It's hard to come to terms with defeat when you came so close to victory... certainly we had the tools, and the desire, and the determination to beat the Lakers, only to fall short.
Still, despite the Lakers play in this series, and the bad luck, I felt that we lost the series, rather than being beaten. At some points in this series we played without focus, with some confusion and without the spite needed to put an opponent down. Fundamentally, the reasons we lost are the same reasons it took Jordan 2 seasons to reach the finals vs an aging but cagey Pistons team, and why it took those very same Pistons 2 seasons to overcome an aging but defiant Celtics team: immaturity.
Now, it's true that takes it some luck to win a championship: the bounce of a ball.. and this series basically came down to a slight hesitation allowing a player to make a play beyond his normal realm of ability, and it required Kobe to play at a consistently great level and singlehandedly carry his team.
Bear in mind, that we had seen this kind of thing before with Nash's series vs Dallas in 04-05, but Kobe's feat might actually have been better, coming as it did against a higher quality opponent. After many years of skepticism, and seeing him fail by implosion at some of the most critical points of his career, Kobe finally convinced me of his greatness, and one must give credit where it is due: the 81 point game, and the 60-something point in 3 quarters vs Dallas performance are meaningless stunts. His play in this series was mature, measured and appropriate. I was impressed beyond words.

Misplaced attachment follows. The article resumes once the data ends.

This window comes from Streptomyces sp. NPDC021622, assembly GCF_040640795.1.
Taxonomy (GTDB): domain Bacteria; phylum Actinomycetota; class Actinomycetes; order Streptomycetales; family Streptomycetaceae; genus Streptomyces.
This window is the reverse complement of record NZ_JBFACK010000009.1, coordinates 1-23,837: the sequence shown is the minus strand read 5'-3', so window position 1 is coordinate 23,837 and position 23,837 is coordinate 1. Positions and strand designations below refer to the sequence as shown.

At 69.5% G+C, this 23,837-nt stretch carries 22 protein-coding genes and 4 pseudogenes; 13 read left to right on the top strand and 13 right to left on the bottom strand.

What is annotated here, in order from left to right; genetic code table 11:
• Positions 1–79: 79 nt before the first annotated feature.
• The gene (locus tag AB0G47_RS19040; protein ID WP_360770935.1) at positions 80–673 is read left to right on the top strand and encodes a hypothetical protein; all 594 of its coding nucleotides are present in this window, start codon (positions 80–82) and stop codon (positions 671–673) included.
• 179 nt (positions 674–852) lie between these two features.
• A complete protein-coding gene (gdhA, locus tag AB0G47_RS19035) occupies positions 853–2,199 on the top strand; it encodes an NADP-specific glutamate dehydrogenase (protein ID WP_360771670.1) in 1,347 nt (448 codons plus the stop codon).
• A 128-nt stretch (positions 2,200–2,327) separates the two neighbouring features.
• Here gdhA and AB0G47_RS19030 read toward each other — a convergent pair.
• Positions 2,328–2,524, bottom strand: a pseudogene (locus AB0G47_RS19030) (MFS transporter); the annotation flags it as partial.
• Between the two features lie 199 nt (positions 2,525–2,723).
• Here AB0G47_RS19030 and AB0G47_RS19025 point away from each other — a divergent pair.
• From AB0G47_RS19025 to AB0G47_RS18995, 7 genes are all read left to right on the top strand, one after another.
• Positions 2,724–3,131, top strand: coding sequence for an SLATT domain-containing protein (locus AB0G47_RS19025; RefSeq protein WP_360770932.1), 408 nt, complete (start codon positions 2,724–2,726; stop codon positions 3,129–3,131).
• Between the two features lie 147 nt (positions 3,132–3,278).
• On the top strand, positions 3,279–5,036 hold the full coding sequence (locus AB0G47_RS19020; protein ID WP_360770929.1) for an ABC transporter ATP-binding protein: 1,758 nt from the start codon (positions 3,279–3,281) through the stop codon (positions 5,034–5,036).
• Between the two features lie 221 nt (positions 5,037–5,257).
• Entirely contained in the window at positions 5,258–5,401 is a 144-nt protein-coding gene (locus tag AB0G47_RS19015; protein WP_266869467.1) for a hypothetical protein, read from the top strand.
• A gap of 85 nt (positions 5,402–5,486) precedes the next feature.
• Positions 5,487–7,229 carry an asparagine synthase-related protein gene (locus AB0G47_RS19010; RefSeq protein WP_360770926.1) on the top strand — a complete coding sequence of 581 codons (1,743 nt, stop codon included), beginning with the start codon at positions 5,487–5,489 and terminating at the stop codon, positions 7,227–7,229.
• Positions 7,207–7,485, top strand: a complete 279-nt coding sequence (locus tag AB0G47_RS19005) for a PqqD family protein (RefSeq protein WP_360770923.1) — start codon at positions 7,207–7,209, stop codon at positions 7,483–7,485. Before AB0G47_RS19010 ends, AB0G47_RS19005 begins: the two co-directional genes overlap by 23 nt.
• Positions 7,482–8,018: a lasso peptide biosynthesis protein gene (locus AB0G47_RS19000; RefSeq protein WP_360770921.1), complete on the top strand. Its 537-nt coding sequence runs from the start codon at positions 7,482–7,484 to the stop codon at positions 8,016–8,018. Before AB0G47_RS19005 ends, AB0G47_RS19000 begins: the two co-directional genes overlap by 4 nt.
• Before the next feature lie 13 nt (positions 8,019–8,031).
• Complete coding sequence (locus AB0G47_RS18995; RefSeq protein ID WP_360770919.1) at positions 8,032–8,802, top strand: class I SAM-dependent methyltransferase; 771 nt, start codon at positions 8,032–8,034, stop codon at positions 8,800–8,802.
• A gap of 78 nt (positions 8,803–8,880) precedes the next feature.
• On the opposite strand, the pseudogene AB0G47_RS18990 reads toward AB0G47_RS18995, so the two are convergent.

But it takes time for teams to become ready to contend: Lopez and Dragic are second year players without the supernatural talents of a Duncan, a Shaq or a Magic, and consequently it's going to take time for them to improve to the next level: where they become more consistent and their day-in/day-out game is at a sufficiently high level. Similarly, Clark is going to start to contribute next year, as the team grooms him to become Grant's replacement.
Remember, our game plan is unique: have two completely separate 5-man units, that provides an opponent with the difficulty of having to double up wrt preparation. An extra year, and the infusion of Clark will only strengthen that.
But this year, our team was not quite ready to force its way into the finals and a championship, and that's really why we lost.
How well we do next year depends on a number of additional factors:
- If Amare opts out, and ends up in Miami, then much depends on his replacement: we will need to sign someone at David Lee's level or better. If we can sign Nowitski, with the available cap space, then a championship would be very likely.
- If we can keep the 2nd unit together, then that will go a long way toward keeping the unique tactical advantage of the team intact.
- Which other teams will improve or deteriorate next season. Of the contending western teams, Oklahoma and Portland seem likely to be better next year. The Lakers, Mavs and the Jazz will stay pat. It's hard to tell which way Denver is going. Similarly in the East, Chicago, Milwaukee and Miami figure to improve, while the Magic tread water.
So what does the future hold?
Above all things, this team must keep it's mojo together, and use that to enter next season with a sense of purpose and determination. To understand that it is not that far from winning a title, provided it can raise its game just a little by executing just a little better, communicating on defense just a little better, and playing with just a little more bite and intensity.
If we do all that, we will avoid the Holiday season meltdown, reach 65 wins and the finals.